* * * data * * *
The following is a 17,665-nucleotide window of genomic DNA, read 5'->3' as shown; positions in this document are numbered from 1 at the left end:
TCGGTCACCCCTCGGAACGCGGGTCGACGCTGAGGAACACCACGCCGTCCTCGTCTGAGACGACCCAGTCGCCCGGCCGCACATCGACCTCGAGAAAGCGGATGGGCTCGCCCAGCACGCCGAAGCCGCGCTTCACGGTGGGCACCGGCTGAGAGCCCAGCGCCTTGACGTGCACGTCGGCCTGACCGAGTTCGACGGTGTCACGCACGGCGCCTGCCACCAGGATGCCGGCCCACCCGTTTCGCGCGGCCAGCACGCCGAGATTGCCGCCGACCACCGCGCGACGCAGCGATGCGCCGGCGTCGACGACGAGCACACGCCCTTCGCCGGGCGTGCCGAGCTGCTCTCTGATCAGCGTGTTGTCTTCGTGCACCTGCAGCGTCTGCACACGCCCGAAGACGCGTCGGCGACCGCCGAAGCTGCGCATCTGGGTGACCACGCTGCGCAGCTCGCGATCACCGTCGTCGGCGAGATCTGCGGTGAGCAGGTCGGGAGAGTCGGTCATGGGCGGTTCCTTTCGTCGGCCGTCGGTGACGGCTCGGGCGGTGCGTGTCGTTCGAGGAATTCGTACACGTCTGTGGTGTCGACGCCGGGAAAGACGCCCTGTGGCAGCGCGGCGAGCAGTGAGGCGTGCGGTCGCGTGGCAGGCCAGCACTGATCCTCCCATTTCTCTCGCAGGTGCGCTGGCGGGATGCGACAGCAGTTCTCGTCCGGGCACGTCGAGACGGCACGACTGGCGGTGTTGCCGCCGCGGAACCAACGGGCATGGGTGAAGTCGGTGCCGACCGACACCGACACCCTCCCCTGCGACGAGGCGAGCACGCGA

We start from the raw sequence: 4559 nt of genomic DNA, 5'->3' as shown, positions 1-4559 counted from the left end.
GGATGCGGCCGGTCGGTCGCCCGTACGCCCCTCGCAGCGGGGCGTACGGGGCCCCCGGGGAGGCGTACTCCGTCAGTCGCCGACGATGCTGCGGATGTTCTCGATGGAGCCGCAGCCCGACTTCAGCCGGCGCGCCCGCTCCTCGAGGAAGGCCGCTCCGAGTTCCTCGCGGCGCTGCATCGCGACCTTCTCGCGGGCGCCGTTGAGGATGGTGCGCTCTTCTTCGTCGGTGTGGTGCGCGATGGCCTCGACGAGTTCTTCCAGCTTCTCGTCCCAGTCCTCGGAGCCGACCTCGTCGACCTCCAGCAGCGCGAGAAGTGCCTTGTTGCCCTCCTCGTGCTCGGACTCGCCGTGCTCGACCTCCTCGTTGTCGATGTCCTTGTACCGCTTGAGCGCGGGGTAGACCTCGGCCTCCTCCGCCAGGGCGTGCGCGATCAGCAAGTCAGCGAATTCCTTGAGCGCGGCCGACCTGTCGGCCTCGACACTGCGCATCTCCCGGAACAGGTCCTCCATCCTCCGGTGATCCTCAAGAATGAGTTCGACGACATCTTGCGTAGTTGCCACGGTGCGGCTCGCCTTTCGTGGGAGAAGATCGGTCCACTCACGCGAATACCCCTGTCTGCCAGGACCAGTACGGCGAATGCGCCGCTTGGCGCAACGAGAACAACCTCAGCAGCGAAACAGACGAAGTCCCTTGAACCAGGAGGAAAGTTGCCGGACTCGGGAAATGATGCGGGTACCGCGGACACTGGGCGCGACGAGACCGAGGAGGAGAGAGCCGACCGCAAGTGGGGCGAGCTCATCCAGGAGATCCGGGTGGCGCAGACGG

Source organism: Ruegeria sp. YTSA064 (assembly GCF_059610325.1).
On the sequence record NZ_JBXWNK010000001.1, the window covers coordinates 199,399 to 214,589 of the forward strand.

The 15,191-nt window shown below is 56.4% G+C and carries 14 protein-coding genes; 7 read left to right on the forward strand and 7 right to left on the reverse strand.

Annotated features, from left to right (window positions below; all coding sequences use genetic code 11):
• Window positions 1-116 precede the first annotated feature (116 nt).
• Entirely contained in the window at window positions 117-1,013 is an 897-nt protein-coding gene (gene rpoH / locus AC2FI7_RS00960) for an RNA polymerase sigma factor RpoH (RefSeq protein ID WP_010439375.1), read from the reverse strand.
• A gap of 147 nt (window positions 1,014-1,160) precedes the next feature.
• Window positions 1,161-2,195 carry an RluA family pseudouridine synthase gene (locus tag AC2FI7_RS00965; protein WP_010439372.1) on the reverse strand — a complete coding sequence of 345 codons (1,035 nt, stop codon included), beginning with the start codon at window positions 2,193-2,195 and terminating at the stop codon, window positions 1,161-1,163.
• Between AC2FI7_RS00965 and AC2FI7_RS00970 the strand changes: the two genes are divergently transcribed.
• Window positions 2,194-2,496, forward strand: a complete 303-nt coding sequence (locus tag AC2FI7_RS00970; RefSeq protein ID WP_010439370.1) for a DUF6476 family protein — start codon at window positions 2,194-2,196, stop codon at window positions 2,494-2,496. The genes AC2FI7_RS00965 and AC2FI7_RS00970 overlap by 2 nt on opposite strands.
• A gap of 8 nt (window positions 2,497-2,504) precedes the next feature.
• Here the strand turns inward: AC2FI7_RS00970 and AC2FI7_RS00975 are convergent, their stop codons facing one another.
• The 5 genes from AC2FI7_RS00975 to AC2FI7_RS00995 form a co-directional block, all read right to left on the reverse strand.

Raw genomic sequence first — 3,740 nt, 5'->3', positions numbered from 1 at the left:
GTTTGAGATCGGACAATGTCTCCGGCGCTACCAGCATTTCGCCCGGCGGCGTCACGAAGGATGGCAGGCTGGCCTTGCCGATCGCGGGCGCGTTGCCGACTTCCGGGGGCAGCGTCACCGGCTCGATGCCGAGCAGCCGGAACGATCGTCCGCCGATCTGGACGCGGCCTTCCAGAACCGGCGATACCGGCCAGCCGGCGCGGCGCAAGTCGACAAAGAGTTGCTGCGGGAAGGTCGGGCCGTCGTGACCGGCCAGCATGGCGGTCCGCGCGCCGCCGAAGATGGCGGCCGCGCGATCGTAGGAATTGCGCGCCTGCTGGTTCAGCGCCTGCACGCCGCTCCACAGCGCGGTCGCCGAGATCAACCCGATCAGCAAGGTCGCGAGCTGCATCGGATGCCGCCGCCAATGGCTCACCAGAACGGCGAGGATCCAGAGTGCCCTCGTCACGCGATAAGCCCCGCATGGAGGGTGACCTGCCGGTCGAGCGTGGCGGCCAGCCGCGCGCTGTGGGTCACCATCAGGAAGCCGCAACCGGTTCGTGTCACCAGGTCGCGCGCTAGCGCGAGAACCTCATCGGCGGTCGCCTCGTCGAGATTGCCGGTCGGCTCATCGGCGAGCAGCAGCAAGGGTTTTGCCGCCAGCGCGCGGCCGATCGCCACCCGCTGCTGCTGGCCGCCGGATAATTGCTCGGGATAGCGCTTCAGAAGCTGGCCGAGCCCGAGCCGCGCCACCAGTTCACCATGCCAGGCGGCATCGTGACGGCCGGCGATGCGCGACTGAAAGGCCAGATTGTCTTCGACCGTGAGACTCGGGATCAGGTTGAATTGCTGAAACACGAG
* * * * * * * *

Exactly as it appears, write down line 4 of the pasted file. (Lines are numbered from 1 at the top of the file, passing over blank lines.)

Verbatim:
GGATGCGGCCGGTCGGTCGCCCGTACGCCCCTCGCAGCGGGGCGTACGGGGCCCCCGGGGAGGCGTACTCCGTCAGTCGCCGACGATGCTGCGGATGTTCTCGATGGAGCCGCAGCCCGACTTCAGCCGGCGCGCCCGCTCCTCGAGGAAGGCCGCTCCGAGTTCCTCGCGGCGCTGCATCGCGACCTTCTCGCGGGCGCCGTTGAGGATGGTGCGCTCTTCTTCGTCGGTGTGGTGCGCGATGGCCTCGACGAGTTCTTCCAGCTTCTCGTCCCAGTCCTCGGAGCCGACCTCGTCGACCTCCAGCAGCGCGAGAAGTGCCTTGTTGCCCTCCTCGTGCTCGGACTCGCCGTGCTCGACCTCCTCGTTGTCGATGTCCTTGTACCGCTTGAGCGCGGGGTAGACCTCGGCCTCCTCCGCCAGGGCGTGCGCGATCAGCAAGTCAGCGAATTCCTTGAGCGCGGCCGACCTGTCGGCCTCGACACTGCGCATCTCCCGGAACAGGTCCTCCATCCTCCGGTGATCCTCAAGAATGAGTTCGACGACATCTTGCGTAGTTGCCACGGTGCGGCTCGCCTTTCGTGGGAGAAGATCGGTCCACTCACGCGAATACCCCTGTCTGCCAGGACCAGTACGGCGAATGCGCCGCTTGGCGCAACGAGAACAACCTCAGCAGCGAAACAGACGAAGTCCCTTGAACCAGGAGGAAAGTTGCCGGACTCGGGAAATGATGCGGGTACCGCGGACACTGGGCGCGACGAGACCGAGGAGGAGAGAGCCGACCGCAAGTGGGGCGAGCTCATCCAGGAGATCCGGGTGGCGCAGACGG